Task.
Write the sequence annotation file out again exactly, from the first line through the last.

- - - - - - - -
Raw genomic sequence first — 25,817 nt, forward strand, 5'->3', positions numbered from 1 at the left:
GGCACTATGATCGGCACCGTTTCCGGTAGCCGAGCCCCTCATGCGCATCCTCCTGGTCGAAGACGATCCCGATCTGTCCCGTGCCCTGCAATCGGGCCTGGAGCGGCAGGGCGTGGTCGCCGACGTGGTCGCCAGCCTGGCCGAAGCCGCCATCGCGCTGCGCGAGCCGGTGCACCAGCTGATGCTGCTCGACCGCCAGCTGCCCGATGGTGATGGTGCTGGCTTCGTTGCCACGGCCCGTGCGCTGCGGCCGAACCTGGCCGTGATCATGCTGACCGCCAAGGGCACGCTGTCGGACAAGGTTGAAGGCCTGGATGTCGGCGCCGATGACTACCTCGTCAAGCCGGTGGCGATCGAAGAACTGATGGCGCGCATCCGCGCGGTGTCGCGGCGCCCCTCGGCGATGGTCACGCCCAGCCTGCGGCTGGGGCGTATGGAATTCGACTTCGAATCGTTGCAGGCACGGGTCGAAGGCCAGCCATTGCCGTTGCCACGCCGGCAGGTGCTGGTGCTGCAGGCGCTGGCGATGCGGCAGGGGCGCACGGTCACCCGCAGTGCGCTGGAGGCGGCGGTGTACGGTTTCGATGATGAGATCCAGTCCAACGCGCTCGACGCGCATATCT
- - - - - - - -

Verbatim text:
Raw genomic sequence first — 25,817 nt, forward strand, 5'->3', positions numbered from 1 at the left:
GGCACTATGATCGGCACCGTTTCCGGTAGCCGAGCCCCTCATGCGCATCCTCCTGGTCGAAGACGATCCCGATCTGTCCCGTGCCCTGCAATCGGGCCTGGAGCGGCAGGGCGTGGTCGCCGACGTGGTCGCCAGCCTGGCCGAAGCCGCCATCGCGCTGCGCGAGCCGGTGCACCAGCTGATGCTGCTCGACCGCCAGCTGCCCGATGGTGATGGTGCTGGCTTCGTTGCCACGGCCCGTGCGCTGCGGCCGAACCTGGCCGTGATCATGCTGACCGCCAAGGGCACGCTGTCGGACAAGGTTGAAGGCCTGGATGTCGGCGCCGATGACTACCTCGTCAAGCCGGTGGCGATCGAAGAACTGATGGCGCGCATCCGCGCGGTGTCGCGGCGCCCCTCGGCGATGGTCACGCCCAGCCTGCGGCTGGGGCGTATGGAATTCGACTTCGAATCGTTGCAGGCACGGGTCGAAGGCCAGCCATTGCCGTTGCCACGCCGGCAGGTGCTGGTGCTGCAGGCGCTGGCGATGCGGCAGGGGCGCACGGTCACCCGCAGTGCGCTGGAGGCGGCGGTGTACGGTTTCGATGATGAGATCCAGTCCAACGCGCTCGACGCGCATATCT